Because this is point 598, you might first think it’s 58%, it’s not, we got to move the decimal two places to the left, which was point 0058 is what it really represents times 50,000. But even that’s a couple bucks off. Why? Because this is rounded too. So remember what we had it’s point O seven divided by 12 gives us point 00583333. And that’s what we’re using times 50,000. So again, just be careful, I could give an example that is perfectly even here or, but it’s not, I’d rather given a less than perfect example to show that it’s not going to be perfect. All the time. It’ll be perfect sometimes. So this would be the amount of interest per month simple interest per month. And now we just need to say that’s \$1 sign by the way. Now they’re gonna say there’s how many months in the We’re going to say that in the term of the loan three, or 90 divided by 33 months, so 292 times three would be 875. Once again, that might be a bit of rounding there. If we say 292 times eight times three, we’re going to get 876.

16:21

Why? Because really, what we had remember is point O seven divided by 12, which is point O five, eight. And then we multiply that times the 50,000. To get really, to nine 1.6666 divided our times three, that’s going to be our 875. And then if we take the 875 plus the 50,000 gives us that same 50,008 75. One more time, one more way, and then we’ll stop this. Okay, so we’re gonna take that same interest 7% Break it down to a monthly rate. So 7% divided by 12 gives us at point eight 7.58%. Once again, this is rounded, same spot we were at last time, we now have a monthly percent percent. Now we’re going to take that and multiply times the number of months. So we have 50, we have 90 days divided by three divided by 30 gives us three months.

17:26

So if we take that point five, eight rounded, this is rounded times the three, we get about 1.75. And this thing would be the interest rate per the time period we’re talking about three months or 90 days. So in other words, we take a look at this we have the interest rates point, oh seven for a year, divided by 12 gives us the interest rate per month. If I move the decimal point over it’s point five, eight Three, three, this is rounded, this isn’t 58%. Remember, point five, eight a difference. And then we’re going to take that times the number of months three. And that’s going to give us point 0175 or 1.75%. So this is actually exact now 1.75%. And then we’re going to take that times the loan amount, 50,000. And that’ll give us the 875. So remember this, what we did here is we broke down the percent for a three month time period, or 90 days. And again, that’s not usual. We don’t usually say that we don’t usually say, Hey, we’re going to pay you a simple interest rate of whatever for a three month time period.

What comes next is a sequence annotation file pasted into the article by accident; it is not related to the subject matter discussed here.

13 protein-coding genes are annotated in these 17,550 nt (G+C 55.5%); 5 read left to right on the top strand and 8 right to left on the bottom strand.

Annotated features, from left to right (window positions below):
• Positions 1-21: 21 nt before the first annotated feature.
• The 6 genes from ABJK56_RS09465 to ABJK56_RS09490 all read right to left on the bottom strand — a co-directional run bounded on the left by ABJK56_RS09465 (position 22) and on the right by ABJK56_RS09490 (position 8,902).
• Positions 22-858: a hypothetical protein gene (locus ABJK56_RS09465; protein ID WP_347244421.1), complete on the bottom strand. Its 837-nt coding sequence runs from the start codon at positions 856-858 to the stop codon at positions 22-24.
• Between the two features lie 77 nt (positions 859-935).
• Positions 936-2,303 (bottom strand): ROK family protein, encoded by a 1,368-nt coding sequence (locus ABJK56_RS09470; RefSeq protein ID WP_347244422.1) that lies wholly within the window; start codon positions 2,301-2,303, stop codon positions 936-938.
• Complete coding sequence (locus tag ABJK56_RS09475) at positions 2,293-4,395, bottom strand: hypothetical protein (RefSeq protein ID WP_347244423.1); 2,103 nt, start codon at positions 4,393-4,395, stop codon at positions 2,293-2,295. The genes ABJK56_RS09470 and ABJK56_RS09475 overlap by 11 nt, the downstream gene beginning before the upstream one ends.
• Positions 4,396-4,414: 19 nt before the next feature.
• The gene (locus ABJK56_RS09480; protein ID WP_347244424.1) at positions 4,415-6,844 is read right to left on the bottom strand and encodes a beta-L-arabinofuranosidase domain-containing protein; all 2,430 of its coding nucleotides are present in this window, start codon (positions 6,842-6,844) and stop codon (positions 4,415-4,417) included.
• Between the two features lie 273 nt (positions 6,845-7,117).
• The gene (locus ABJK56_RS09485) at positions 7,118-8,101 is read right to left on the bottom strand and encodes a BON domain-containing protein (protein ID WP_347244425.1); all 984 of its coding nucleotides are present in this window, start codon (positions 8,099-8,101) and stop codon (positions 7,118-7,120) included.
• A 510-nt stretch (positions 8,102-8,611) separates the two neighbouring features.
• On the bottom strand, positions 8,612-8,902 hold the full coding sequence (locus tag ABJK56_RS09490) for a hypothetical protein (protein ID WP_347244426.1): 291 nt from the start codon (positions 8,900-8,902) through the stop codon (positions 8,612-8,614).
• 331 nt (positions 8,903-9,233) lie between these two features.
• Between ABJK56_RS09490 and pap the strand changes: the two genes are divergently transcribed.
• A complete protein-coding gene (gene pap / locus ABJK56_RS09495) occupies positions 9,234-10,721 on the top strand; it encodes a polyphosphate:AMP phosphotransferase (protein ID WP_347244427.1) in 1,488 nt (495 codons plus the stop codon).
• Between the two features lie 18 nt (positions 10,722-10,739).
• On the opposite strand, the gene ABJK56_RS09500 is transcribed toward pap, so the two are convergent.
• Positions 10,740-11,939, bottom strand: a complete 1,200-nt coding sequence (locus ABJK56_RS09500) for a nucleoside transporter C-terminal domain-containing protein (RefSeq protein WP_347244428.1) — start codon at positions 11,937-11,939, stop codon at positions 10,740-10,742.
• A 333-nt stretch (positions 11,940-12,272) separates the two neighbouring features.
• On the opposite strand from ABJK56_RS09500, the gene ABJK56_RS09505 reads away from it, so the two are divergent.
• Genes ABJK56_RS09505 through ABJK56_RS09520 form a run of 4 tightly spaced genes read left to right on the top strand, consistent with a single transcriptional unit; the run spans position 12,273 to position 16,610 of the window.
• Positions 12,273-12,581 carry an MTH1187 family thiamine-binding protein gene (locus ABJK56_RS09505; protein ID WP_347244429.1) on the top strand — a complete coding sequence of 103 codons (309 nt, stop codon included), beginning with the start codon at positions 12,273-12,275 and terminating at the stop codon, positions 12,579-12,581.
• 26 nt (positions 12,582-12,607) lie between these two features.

18:41

So just you know, be aware that we don’t typically say that we’re going to pay you point five eight per month, we typically express things oftentimes with a yearly rate, that yearly rate often being between one in like 20, and therefore being at an interest rate that makes more sense to us. It’s weird. within that range, so but when we do financial calculations, this once again might be a way that we could see this within the the periods that we’re talking about, which in this case, is a 90 day or three month period. So then we just take that interest rate times the 50,000 gives us the 875. We add that to the original 50, we get to that same 50,008 75. So again, I hope this wasn’t too confusing or more confusing than it was helpful. But note that when you see these types of calculations in a textbook, they’re often so simplify, they look to be like the easiest way to see it, they are the easiest way to write it. But obviously, it’s oftentimes a longer type of calculation. 19:41

A more vertical calculation rather than a horizontal type of formula is easier for us to think through, tell a story in our head, remind yourself what we’re actually doing. In order to better memorize the calculation for future use an application to other types of problems, as well as to just have a format and be able to To understand it better for future use and know what we’re actually doing rather than spitting out a number that we think is correct just based on the formula, but not having any intuitive realization or understanding what it’s for and therefore how we can use it to apply to something